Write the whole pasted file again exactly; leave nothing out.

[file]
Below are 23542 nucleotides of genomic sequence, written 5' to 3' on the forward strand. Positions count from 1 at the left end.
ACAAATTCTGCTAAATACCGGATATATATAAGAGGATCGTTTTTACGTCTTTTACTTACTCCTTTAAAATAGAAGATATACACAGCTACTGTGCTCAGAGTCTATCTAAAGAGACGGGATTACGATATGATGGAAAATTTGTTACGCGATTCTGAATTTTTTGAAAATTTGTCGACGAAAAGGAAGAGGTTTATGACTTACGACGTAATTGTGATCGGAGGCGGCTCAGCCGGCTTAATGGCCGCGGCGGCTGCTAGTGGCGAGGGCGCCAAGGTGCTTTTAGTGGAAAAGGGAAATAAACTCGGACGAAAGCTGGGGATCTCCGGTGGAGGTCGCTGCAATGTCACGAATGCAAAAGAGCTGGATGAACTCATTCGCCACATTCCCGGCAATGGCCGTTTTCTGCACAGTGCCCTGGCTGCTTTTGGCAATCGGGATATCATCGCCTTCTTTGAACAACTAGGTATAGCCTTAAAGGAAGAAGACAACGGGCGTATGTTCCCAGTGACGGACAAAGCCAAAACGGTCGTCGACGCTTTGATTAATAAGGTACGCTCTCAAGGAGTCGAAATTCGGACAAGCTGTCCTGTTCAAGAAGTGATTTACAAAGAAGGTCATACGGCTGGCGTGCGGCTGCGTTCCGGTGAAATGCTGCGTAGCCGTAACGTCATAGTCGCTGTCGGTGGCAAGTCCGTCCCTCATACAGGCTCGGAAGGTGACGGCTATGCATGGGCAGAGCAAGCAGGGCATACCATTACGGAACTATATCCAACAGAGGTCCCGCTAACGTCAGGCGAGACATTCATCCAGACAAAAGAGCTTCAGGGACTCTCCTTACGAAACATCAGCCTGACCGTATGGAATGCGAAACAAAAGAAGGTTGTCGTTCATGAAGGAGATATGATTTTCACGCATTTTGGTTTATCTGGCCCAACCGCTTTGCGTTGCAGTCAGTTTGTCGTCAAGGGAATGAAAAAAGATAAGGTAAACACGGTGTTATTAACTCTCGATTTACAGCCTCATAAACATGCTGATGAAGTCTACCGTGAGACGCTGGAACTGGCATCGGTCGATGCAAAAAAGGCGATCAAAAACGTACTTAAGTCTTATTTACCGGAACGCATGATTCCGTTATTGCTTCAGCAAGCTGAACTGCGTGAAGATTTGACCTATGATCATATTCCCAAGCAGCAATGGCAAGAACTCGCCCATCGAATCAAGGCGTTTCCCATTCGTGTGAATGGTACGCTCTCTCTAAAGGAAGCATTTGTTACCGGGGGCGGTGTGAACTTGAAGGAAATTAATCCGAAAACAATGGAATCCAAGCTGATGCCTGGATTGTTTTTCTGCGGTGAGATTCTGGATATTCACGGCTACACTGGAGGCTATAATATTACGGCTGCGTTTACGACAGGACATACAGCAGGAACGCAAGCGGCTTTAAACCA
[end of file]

Below are 23542 nucleotides of genomic sequence, written 5' to 3' on the forward strand. Positions count from 1 at the left end.
ACAAATTCTGCTAAATACCGGATATATATAAGAGGATCGTTTTTACGTCTTTTACTTACTCCTTTAAAATAGAAGATATACACAGCTACTGTGCTCAGAGTCTATCTAAAGAGACGGGATTACGATATGATGGAAAATTTGTTACGCGATTCTGAATTTTTTGAAAATTTGTCGACGAAAAGGAAGAGGTTTATGACTTACGACGTAATTGTGATCGGAGGCGGCTCAGCCGGCTTAATGGCCGCGGCGGCTGCTAGTGGCGAGGGCGCCAAGGTGCTTTTAGTGGAAAAGGGAAATAAACTCGGACGAAAGCTGGGGATCTCCGGTGGAGGTCGCTGCAATGTCACGAATGCAAAAGAGCTGGATGAACTCATTCGCCACATTCCCGGCAATGGCCGTTTTCTGCACAGTGCCCTGGCTGCTTTTGGCAATCGGGATATCATCGCCTTCTTTGAACAACTAGGTATAGCCTTAAAGGAAGAAGACAACGGGCGTATGTTCCCAGTGACGGACAAAGCCAAAACGGTCGTCGACGCTTTGATTAATAAGGTACGCTCTCAAGGAGTCGAAATTCGGACAAGCTGTCCTGTTCAAGAAGTGATTTACAAAGAAGGTCATACGGCTGGCGTGCGGCTGCGTTCCGGTGAAATGCTGCGTAGCCGTAACGTCATAGTCGCTGTCGGTGGCAAGTCCGTCCCTCATACAGGCTCGGAAGGTGACGGCTATGCATGGGCAGAGCAAGCAGGGCATACCATTACGGAACTATATCCAACAGAGGTCCCGCTAACGTCAGGCGAGACATTCATCCAGACAAAAGAGCTTCAGGGACTCTCCTTACGAAACATCAGCCTGACCGTATGGAATGCGAAACAAAAGAAGGTTGTCGTTCATGAAGGAGATATGATTTTCACGCATTTTGGTTTATCTGGCCCAACCGCTTTGCGTTGCAGTCAGTTTGTCGTCAAGGGAATGAAAAAAGATAAGGTAAACACGGTGTTATTAACTCTCGATTTACAGCCTCATAAACATGCTGATGAAGTCTACCGTGAGACGCTGGAACTGGCATCGGTCGATGCAAAAAAGGCGATCAAAAACGTACTTAAGTCTTATTTACCGGAACGCATGATTCCGTTATTGCTTCAGCAAGCTGAACTGCGTGAAGATTTGACCTATGATCATATTCCCAAGCAGCAATGGCAAGAACTCGCCCATCGAATCAAGGCGTTTCCCATTCGTGTGAATGGTACGCTCTCTCTAAAGGAAGCATTTGTTACCGGGGGCGGTGTGAACTTGAAGGAAATTAATCCGAAAACAATGGAATCCAAGCTGATGCCTGGATTGTTTTTCTGCGGTGAGATTCTGGATATTCACGGCTACACTGGAGGCTATAATATTACGGCTGCGTTTACGACAGGACATACAGCAGGAACGCAAGCGGCTTTAAACCA